Commonly abused for their depressant effects and euphoric dopamine release, opioids can have very dangerous short-term effects that include heart attack, stroke, and death.
When a person takes opioids, their effects on the central nervous system will be influenced by the type of opioid taken and the method used to ingest the drug.
Some common opioids that are abused include prescription drugs such as OxyContin (oxycodone) and illegally produced drugs such as heroin.
Short-Term Physical Effects Of Opioid Abuse
When a person takes an opioid, it affects their central nervous system and can cause pleasurable feelings from the release of dopamine.
Immediate effects include:
- low blood pressure
- low respiration rate
- decreased heart rate
Some instant physical responses that occur because of these depressed systems include:
- pinpoint pupils
- mental fog
- dry mouth
- warm flushing of the skin
- reduced pain
- severe itching
- heavy feeling in the arms and legs
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Methods Of Opioid Intake: How Different Methods Impact Side Effects
People can take opioids in a variety of ways, each of which also carries short-term side physical side effects.
Different routes of administration for opioid drug abuse and their associated effects include:
- injection (opioid takes effect in <10 seconds)
- track marks
- collapsed veins
- smoking (opioid takes effect in <10 seconds)
- respiratory distress
- burned lips
- snorting (opioid takes effect in <30 seconds)
- nose bleeds
- runny nose
- damaged nasal tissues
- oral ingestion (opioid takes effect in <20 minutes)
- plugging/rectal intake (5-20 minutes)
- bloody stool
Short-Term Effects Of Opioid Abuse On The Brain
Opioids bind to mu-opioid receptors in the brain, which impact mood, coordination, feeling pain, and hormone release.
Opioids trigger the release of dopamine, which gives a feeling of pleasure in the brain as a similar reward mechanism to eating good food or having sex.
A person that takes opioid drugs will immediately feel:
- positive feelings
- mental fog
- eased anxiety
Short-Term Effects Of Opioids May Include Overdose Risk
When a person cannot process the amount of opioid they ingested, an overdose can happen. Overdoses can happen when a person snorts or injects a drug for the first time, or takes a larger quantity or stronger opioid than usual (like fentanyl).
An overdose can also happen when other substances are mixed with opioids. Overdose symptoms can occur within minutes of ingestion but can be reversed with the timely administration of naloxone.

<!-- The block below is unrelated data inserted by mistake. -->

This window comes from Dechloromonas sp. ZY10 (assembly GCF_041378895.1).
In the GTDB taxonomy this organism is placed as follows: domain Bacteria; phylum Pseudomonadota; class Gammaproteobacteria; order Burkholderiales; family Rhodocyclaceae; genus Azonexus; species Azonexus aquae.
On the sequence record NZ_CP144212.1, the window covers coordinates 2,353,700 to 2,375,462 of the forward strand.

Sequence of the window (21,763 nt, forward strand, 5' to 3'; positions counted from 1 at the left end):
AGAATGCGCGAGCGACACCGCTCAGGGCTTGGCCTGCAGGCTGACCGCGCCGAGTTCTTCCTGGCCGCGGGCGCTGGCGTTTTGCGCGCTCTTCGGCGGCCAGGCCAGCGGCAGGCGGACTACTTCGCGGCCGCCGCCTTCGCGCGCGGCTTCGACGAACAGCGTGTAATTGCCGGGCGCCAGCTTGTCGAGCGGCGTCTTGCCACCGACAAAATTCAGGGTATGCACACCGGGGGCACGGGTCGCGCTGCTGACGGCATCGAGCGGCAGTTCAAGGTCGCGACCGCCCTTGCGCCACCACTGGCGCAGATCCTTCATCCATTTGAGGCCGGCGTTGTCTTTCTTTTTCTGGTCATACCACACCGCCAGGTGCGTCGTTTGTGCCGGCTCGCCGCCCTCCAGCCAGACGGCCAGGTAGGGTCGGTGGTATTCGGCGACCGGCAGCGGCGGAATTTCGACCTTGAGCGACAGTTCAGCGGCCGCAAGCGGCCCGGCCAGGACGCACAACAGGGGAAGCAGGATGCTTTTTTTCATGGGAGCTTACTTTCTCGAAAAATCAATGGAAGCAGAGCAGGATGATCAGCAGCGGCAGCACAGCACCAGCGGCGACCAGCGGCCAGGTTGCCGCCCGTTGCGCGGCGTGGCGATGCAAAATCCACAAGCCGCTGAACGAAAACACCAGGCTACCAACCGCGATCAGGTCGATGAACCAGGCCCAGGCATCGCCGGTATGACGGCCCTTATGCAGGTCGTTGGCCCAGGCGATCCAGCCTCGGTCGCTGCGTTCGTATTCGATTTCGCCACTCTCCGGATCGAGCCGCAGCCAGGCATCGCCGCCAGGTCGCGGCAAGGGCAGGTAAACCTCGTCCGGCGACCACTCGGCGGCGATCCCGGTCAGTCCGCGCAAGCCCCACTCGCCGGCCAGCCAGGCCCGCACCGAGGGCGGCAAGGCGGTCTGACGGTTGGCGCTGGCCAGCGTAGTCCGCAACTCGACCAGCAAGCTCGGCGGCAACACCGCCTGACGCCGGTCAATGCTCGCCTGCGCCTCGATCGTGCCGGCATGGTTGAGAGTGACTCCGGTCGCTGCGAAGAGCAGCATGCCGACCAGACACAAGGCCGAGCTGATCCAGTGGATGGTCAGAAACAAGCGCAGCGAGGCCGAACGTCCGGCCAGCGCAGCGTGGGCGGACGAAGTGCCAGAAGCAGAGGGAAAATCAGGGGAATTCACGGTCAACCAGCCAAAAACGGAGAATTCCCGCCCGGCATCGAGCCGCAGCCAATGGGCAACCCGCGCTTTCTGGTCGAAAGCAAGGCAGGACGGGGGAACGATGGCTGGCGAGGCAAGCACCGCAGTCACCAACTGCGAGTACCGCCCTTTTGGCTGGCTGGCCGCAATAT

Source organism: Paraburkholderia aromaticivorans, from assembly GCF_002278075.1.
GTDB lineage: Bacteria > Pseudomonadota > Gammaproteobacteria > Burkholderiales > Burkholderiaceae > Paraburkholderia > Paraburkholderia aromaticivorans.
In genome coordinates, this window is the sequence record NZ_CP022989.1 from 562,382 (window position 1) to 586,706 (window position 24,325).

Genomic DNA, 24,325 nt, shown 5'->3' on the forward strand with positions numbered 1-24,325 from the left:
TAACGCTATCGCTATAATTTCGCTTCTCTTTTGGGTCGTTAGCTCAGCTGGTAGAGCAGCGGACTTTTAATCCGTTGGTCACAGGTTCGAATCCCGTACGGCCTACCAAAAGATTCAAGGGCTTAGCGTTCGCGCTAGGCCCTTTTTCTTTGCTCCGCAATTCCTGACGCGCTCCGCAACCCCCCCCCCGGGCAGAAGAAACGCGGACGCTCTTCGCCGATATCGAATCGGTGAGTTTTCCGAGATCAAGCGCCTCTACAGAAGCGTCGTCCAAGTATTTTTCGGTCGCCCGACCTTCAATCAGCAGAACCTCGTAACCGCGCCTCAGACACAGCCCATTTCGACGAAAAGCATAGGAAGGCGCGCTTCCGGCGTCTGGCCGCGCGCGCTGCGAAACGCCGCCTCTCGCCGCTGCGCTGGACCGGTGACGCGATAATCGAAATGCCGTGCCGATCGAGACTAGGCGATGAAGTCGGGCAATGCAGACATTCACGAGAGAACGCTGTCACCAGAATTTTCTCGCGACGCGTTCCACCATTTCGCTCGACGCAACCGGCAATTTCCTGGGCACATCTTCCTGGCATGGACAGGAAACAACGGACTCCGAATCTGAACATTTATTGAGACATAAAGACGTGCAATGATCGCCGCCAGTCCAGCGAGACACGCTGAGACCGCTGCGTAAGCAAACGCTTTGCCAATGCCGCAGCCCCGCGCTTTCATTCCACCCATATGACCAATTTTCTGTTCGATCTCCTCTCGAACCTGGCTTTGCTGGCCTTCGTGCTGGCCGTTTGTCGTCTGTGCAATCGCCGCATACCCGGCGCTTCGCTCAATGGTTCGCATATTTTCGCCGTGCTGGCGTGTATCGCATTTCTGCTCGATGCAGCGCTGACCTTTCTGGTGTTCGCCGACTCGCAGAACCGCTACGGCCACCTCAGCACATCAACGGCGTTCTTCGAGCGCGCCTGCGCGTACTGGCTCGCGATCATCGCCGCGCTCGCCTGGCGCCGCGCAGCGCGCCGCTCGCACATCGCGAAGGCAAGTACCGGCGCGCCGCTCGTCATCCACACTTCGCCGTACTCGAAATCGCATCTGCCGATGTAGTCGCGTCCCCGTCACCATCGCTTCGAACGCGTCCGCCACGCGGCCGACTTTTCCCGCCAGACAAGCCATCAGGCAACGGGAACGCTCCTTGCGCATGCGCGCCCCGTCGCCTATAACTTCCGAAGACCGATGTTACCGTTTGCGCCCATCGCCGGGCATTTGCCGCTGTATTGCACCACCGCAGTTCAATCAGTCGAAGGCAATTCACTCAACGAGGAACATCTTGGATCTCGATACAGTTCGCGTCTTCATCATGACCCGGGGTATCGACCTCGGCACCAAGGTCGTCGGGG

Signs of an opioid overdose include:
- loss of consciousness
- muscle spasms
- slowed breathing
- blue fingernails/lips
- gurgling irregular breathing
- unresponsive pupils
- slowed heart rate
Getting Treatment For Opioid Abuse And Addiction
Opioid treatment is a long-term process that begins with a medically supervised detox typically performed at an inpatient treatment facility.
Some drug rehab facilities will incorporate medications like naltrexone (Vivitrol), methadone, and buprenorphine (Suboxone) to help ease withdrawal symptoms. Sometimes, antianxiety drugs including benzodiazepines will be used to ease accompanying anxiety.
In both inpatient and outpatient rehab facilities, behavioral therapy provides patients with a new understanding of their relationship to addiction and how to live without substance use.
If you or a loved one has an opioid addiction, call our helpline today. One of our treatment specialists can provide the best resources for your needs. We’re here to help — it’s never too late to get started.
Published on June 8, 2021
Addiction Resource aims to provide only the most current, accurate information in regards to addiction and addiction treatment, which means we only reference the most credible sources available.
These include peer-reviewed journals, government entities and academic institutions, and leaders in addiction healthcare and advocacy. Learn more about how we safeguard our content by viewing our editorial policy.
- Addiction Science & Clinical Practice — Neurobiology of Opioid Dependence: Implications for Treatment
- Centers for Disease Control and Prevention — Opioid Overdose
- U.S. National Library of Medicine: MedlinePlus — Opioid Addiction
- U.S. National Institute on Drug Abuse (NIDA) — Drug Facts: Prescription Opioids
- U.S. National Institute on Drug Abuse (NIDA) — Heroin Research Report
- U.S. National Institute on Drug Abuse (NIDA) — Opioids